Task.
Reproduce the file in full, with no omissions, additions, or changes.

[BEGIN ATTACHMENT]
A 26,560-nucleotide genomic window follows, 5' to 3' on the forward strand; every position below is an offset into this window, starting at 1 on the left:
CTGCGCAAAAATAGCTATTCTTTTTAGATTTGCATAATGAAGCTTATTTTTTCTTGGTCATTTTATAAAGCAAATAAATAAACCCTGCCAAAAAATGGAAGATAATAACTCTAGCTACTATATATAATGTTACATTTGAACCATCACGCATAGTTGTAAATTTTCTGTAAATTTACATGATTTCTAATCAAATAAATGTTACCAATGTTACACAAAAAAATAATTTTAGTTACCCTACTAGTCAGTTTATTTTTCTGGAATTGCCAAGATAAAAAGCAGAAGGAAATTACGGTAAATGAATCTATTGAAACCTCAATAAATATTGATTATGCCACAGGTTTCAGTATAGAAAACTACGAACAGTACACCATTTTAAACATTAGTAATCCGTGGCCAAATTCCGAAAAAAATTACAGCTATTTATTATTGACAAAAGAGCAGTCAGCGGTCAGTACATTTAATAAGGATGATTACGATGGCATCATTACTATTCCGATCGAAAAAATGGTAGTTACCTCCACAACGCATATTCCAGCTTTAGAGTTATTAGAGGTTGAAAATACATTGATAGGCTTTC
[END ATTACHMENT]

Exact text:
A 26,560-nucleotide genomic window follows, 5' to 3' on the forward strand; every position below is an offset into this window, starting at 1 on the left:
CTGCGCAAAAATAGCTATTCTTTTTAGATTTGCATAATGAAGCTTATTTTTTCTTGGTCATTTTATAAAGCAAATAAATAAACCCTGCCAAAAAATGGAAGATAATAACTCTAGCTACTATATATAATGTTACATTTGAACCATCACGCATAGTTGTAAATTTTCTGTAAATTTACATGATTTCTAATCAAATAAATGTTACCAATGTTACACAAAAAAATAATTTTAGTTACCCTACTAGTCAGTTTATTTTTCTGGAATTGCCAAGATAAAAAGCAGAAGGAAATTACGGTAAATGAATCTATTGAAACCTCAATAAATATTGATTATGCCACAGGTTTCAGTATAGAAAACTACGAACAGTACACCATTTTAAACATTAGTAATCCGTGGCCAAATTCCGAAAAAAATTACAGCTATTTATTATTGACAAAAGAGCAGTCAGCGGTCAGTACATTTAATAAGGATGATTACGATGGCATCATTACTATTCCGATCGAAAAAATGGTAGTTACCTCCACAACGCATATTCCAGCTTTAGAGTTATTAGAGGTTGAAAATACATTGATAGGCTTTC